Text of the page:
MASA

Preparing to end gender-based violence in TEVET colleges using the arts

Preparing to end gender-based violence in TEVET colleges using the arts

Gender-based violence is one of the biggest challenges facing Malawi’s technical colleges. That’s why we’re working with groups of students, instructors, and principals from 14 different colleges from across the country to create artistic campaigns to end GBV. Read more about the training and process they all went through in order to design a campaign for their campus.

A look inside gender-based violence at Malawi's technical colleges

A look inside gender-based violence at Malawi's technical colleges

With few opportunities for quality employment for Malawian youth, one of the best options for a stable future is to go to a technical, entrepreneurial, and vocational education training (TEVET) college. There, students can learn a trade or other practical skill. However, women’s enrollment at these institutions sits at 27 percent, with the low numbers frequently attributed to rampant GBV at the colleges.

Ending gender-based violence at TEVET colleges through the arts

Ending gender-based violence at TEVET colleges through the arts

In Malawi, gender-based violence presents a very real barrier to young women and girls who wish to pursue greater opportunities. While one of the options for young people to pursue furthering education is at Technical, Entrepreneurial, and Vocational Education and Training (TEVET) colleges, girls represent only 27 percent of enrolled students. Over the next year, we’ll be working with TEVET colleges across the country to raise awareness about GBV at TEVET colleges and for each college to create and implement effective reporting systems.

Make Art / Stop AIDS collaborates with Sex Squads at UCLA

Make Art / Stop AIDS collaborates with Sex Squads at UCLA

We have been training squad members from Chancellor College and Domasi College in collaboration with our sister organisation, Art & Global Health Center UCLA, on different women’s and gender issues, such as gender discrimination, sexual violence and harassment, reproductive justice, and exploring privileges of being a man/woman.

MASA: Youth brings participatory arts to secondary schools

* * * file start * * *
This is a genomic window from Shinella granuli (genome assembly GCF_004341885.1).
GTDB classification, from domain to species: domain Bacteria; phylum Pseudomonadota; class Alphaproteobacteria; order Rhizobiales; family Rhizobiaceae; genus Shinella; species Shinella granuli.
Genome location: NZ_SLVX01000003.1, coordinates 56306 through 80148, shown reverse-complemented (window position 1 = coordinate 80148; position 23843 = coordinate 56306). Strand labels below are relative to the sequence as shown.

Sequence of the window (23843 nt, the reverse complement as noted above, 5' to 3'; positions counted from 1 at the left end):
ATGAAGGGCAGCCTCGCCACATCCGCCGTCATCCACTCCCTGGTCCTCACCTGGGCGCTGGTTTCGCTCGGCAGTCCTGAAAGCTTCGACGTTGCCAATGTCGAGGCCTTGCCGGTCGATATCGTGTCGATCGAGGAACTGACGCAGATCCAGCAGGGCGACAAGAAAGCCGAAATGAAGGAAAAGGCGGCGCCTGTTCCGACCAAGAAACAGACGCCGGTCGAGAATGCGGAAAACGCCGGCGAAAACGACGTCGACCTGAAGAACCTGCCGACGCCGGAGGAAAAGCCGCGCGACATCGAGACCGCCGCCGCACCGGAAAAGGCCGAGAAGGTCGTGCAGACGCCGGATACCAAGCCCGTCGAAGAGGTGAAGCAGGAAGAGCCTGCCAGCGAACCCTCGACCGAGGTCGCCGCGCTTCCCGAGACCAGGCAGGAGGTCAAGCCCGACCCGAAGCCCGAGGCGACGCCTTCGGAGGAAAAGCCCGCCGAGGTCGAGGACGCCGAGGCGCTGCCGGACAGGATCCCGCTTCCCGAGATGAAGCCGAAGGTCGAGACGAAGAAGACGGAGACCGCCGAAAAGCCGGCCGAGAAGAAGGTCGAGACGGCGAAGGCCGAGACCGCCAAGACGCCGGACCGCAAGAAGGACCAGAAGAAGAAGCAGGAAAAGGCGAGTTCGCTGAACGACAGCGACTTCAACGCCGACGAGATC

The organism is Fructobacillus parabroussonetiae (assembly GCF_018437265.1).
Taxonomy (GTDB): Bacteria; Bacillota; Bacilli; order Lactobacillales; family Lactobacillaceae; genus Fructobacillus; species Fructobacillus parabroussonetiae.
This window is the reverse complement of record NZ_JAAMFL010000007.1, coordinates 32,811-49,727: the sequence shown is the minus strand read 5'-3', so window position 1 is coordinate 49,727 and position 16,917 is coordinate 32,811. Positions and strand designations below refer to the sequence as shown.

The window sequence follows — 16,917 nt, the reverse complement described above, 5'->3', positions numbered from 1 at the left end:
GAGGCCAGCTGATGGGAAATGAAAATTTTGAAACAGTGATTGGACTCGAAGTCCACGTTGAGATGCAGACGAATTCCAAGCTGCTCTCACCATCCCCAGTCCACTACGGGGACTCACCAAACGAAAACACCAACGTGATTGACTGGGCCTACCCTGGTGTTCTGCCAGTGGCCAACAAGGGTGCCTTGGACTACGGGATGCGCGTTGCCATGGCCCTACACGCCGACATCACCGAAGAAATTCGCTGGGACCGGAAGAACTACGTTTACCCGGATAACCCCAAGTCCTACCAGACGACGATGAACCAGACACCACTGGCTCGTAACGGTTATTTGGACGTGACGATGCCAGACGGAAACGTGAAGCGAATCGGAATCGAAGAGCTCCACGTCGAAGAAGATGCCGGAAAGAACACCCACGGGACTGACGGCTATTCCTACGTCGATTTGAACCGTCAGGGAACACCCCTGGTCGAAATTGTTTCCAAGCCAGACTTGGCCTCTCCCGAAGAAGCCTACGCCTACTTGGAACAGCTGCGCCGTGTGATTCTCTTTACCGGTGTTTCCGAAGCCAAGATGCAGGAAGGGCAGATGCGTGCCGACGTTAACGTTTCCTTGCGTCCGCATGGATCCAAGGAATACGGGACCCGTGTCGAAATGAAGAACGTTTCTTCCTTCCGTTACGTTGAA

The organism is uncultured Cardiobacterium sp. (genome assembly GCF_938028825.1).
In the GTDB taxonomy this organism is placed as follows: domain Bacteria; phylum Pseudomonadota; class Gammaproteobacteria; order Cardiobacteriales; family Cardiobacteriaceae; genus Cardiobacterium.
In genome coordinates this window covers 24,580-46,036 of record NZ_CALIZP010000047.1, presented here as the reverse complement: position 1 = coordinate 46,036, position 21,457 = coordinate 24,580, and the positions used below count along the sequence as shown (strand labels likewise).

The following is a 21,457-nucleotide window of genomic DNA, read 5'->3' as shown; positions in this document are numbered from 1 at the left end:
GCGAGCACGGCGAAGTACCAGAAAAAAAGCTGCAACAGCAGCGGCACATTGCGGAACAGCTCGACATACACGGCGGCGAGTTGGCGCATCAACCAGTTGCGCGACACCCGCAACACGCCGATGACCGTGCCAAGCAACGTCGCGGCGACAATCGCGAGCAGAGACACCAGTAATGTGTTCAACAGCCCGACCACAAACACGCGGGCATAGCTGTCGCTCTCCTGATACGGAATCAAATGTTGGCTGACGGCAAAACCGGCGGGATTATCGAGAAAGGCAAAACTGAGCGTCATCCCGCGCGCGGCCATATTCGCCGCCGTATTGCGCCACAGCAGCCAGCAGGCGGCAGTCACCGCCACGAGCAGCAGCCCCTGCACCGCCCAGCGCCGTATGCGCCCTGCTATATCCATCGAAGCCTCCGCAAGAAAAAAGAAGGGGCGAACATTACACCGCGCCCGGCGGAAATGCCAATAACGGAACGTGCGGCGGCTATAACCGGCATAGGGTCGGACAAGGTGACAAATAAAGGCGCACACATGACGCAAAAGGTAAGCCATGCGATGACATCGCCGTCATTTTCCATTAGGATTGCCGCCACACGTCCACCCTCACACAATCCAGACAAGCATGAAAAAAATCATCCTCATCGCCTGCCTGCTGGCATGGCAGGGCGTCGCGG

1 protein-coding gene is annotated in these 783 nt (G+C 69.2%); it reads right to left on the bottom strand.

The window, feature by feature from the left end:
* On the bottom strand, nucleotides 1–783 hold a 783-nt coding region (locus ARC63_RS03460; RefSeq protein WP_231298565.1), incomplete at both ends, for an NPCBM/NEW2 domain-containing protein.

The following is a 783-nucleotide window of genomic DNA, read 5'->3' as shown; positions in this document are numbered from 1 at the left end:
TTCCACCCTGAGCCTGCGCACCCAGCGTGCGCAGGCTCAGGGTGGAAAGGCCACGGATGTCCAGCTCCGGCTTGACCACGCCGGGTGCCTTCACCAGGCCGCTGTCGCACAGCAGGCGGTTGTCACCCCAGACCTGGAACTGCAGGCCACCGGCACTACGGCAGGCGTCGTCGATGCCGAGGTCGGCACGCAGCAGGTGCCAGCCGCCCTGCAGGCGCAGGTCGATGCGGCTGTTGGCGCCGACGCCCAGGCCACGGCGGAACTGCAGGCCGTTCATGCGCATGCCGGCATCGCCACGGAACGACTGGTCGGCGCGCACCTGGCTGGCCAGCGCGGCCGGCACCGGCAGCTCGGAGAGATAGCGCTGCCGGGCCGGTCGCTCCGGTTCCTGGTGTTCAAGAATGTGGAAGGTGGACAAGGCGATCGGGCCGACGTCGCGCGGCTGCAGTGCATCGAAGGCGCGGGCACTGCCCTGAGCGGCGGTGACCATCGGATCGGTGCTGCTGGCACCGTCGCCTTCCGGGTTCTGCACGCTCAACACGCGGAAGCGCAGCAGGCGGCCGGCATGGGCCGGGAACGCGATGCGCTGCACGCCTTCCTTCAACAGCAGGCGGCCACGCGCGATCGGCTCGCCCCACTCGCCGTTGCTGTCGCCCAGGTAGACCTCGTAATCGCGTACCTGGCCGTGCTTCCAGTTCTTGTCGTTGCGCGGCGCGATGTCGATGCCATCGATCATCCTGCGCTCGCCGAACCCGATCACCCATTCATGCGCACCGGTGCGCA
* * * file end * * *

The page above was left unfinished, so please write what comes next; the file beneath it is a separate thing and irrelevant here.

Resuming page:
MASA: Youth brings participatory arts to secondary schools

MASA: Youth focused on college and secondary school students, including any youth living with HIV. We also focused on reaching other adolescents and youth, as they are particularly vulnerable and in need of sexual and reproductive health (SRH) education, HIV prevention programmes, and HIV testing, treatment, and care services.

Make Art / Stop AIDS Goes to Secondary Schools

Make Art / Stop AIDS Goes to Secondary Schools

With 50% of new HIV infections affecting those aged 15 to 17 in Malawi, young people are particularly at risk, due to early sexual activity and marriage. Knowing about the successful efforts of the Make Art / Stop AIDS (MASA) programme in bringing HIV education to hard-to-reach populations, we set out to reach secondary school students through the MASA: Youth project in collaboration with Dignitas International.

MASA ENGAGES TEACHERS ON SEXUALITY AND GENDER RIGHTS.

MASA ENGAGES TEACHERS ON SEXUALITY AND GENDER RIGHTS.

Gender based Violence (GBV) is one driving force of HIV/AIDS epidemic worldwide. In Malawi GBV cases, especially against women, dominate the headlines. This is due to ignorance on human rights and gender equality. It is evenly noted that lack of comprehensive knowledge on human rights makes many victims of GBV and sexual harassment unaware of any violation. In the same vein, the victims are not even aware of where to seek assistance from. Nonetheless, the fight against HIV and AIDS is contingent on understanding how gender and GBV increase the HIV risk of women, men and children

EMBRACING AN ALTERNATIVE APPROACH TO SRH EDUCATION

EMBRACING AN ALTERNATIVE APPROACH TO SRH EDUCATION

Knowledge of Sexual and reproductive health (SRH), including HIV/AIDS, is fundamentally important to a healthy life, especially among the youth. Consequently, the modern world expects teachers to shed more light on SRH and HIV/AIDS, and other relevant topics in their classrooms. Due to cultural sensitivities, teachers are not freed up to tackle such topics openly and decisively. Worse still, even the general teaching approach spelt in the secondary school curriculum, in this case, leaves a lot to be desired. This all works to the disadvantage of the youth who receive little accurate information about sexuality. This can leave them susceptible to coercion, abuse, unintended pregnancy, and sexually transmitted infections, including HIV.